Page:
It’s important to note that the changes and innovations associated with the future of work go well beyond screen-sharing and video conferencing. Particularly in contact centers, it’s extremely challenging for frontline support teams to work remotely without having access to cloud-based solutions and technologies such as VDI, workforce management platforms, customer relationship management (CRM) and omnichannel platforms. Implementing these solutions and platforms has required a leapfrog in technology that many organizations had resisted or put off until the pandemic deemed them essential for business continuity.
These rapid changes made out of necessity must become part of longer-term strategies and tactics in order to be sustainable and successful. For many, that could mean offering more consistent access to networks and servers, or purchasing dedicated software to improve training. For others, it may require bringing in a knowledgeable and experienced partner like TELUS International that has the people, processes and technology to provide digital solutions, cloud technologies and remote work capabilities.
Ensuring digital transformation success
As with any successful strategy, prioritizing areas of focus and ensuring you have the talent to execute them remain key to ensuring long-term success. For example, if budgets are tight, Shedletsky suggests looking for digital solutions with operating expense business models that provide ROI on Day 1. “They make budget by saving money for you now,” she says. What better way to gain traction than cutting costs while increasing future resiliency?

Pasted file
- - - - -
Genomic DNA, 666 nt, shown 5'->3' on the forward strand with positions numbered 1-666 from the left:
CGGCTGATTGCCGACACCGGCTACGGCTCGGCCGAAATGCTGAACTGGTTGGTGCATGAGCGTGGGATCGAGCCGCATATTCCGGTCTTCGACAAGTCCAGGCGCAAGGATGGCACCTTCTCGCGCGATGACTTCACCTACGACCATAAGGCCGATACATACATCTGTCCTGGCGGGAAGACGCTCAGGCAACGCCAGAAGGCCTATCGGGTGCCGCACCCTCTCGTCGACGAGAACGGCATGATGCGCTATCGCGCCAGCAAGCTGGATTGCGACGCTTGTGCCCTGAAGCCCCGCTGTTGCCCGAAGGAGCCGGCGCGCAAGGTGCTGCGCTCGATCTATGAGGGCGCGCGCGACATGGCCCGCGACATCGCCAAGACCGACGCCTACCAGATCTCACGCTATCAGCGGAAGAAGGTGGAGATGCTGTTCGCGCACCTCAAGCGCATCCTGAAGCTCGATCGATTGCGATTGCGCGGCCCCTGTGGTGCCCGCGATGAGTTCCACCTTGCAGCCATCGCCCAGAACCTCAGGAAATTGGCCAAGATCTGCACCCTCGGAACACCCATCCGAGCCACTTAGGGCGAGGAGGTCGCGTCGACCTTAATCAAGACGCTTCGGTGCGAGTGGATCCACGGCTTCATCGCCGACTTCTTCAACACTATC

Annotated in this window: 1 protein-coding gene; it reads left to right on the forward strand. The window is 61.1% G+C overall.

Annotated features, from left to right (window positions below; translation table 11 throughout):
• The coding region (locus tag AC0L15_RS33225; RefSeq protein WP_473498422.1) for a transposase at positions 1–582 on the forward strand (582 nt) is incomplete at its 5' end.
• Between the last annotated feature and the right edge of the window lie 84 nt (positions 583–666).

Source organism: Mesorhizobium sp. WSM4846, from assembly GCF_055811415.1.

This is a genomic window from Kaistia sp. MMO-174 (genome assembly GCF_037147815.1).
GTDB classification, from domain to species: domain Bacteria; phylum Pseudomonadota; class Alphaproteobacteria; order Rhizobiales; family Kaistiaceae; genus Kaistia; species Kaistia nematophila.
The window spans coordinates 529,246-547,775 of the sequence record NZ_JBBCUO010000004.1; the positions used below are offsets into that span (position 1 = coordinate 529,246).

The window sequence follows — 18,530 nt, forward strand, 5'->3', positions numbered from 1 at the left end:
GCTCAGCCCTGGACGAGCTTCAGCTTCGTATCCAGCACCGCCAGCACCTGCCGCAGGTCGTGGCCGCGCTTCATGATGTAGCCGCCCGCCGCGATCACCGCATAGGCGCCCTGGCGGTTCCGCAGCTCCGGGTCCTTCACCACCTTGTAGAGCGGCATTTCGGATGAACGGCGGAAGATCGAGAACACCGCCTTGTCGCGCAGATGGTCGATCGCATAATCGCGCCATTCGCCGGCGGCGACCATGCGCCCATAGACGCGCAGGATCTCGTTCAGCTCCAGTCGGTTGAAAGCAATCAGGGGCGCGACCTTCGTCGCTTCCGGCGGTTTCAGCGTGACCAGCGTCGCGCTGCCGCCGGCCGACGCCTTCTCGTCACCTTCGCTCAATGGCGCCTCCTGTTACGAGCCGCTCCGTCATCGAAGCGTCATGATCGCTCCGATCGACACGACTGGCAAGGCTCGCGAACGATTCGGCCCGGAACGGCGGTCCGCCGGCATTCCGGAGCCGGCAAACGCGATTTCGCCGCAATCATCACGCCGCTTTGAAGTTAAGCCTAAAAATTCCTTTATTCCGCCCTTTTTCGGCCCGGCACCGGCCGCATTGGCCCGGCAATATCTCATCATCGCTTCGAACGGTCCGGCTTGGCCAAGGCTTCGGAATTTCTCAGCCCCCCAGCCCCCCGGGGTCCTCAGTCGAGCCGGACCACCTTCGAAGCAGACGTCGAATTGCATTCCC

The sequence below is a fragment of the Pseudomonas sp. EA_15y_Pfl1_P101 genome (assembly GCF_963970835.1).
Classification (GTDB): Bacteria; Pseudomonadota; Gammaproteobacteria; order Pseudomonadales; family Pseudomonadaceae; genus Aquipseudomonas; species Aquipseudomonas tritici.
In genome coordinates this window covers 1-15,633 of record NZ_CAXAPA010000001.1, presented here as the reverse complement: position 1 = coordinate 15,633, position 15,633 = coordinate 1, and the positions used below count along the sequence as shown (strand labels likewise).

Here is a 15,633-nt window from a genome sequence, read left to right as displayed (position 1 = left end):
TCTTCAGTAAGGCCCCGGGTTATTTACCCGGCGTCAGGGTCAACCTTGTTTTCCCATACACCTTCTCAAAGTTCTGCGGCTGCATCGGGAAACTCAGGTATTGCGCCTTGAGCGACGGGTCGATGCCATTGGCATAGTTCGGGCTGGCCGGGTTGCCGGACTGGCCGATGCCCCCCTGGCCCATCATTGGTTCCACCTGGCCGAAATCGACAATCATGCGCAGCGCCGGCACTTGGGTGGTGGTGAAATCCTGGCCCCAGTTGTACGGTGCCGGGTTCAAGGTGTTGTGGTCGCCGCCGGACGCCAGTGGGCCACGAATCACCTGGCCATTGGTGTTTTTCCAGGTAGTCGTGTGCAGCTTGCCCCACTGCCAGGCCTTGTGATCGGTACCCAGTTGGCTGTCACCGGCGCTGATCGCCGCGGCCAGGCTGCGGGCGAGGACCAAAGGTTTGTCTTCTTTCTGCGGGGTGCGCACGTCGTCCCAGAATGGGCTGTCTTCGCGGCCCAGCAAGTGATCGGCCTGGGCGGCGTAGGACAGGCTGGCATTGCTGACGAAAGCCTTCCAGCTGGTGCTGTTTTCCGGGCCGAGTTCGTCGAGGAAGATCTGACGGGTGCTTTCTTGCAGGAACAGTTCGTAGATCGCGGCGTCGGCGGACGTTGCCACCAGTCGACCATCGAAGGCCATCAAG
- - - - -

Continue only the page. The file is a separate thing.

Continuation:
In addition to the right tools, a successful digital transformation also has a forward-looking people plan in place that encompasses the identification of current and future skills needed, recruitment, training, and ongoing learning and development programs.
A recent Harvard Business Review article says that “[organizations’] ability to adapt to an even more digital future depends on developing the next generation of skills, closing the gap between talent supply and demand, and future-proofing people’s potential.” Moreover, it shares that the focus on re-skilling and up-skilling employees ensures they can effectively adjust to change and adapt to the increasingly digital and virtual world. This parallel investment in people should not be overlooked, but be considered as vital an investment as the digital solutions and technology components.
Though many states, countries and overall economies are starting to see phased re-openings, the global community’s pandemic response continues, which includes the need for us to transform. “Digital transformation has always made sense, but adoption has been slowed as people deal with recent uncontrollable forces,” says Evans. “Now the needs are compelling and urgent, and those that fail to transform will likely be left behind and risk becoming irrelevant and noncompetitive.”
For organizations looking to emerge stronger, now is the time to double down on digital transformation.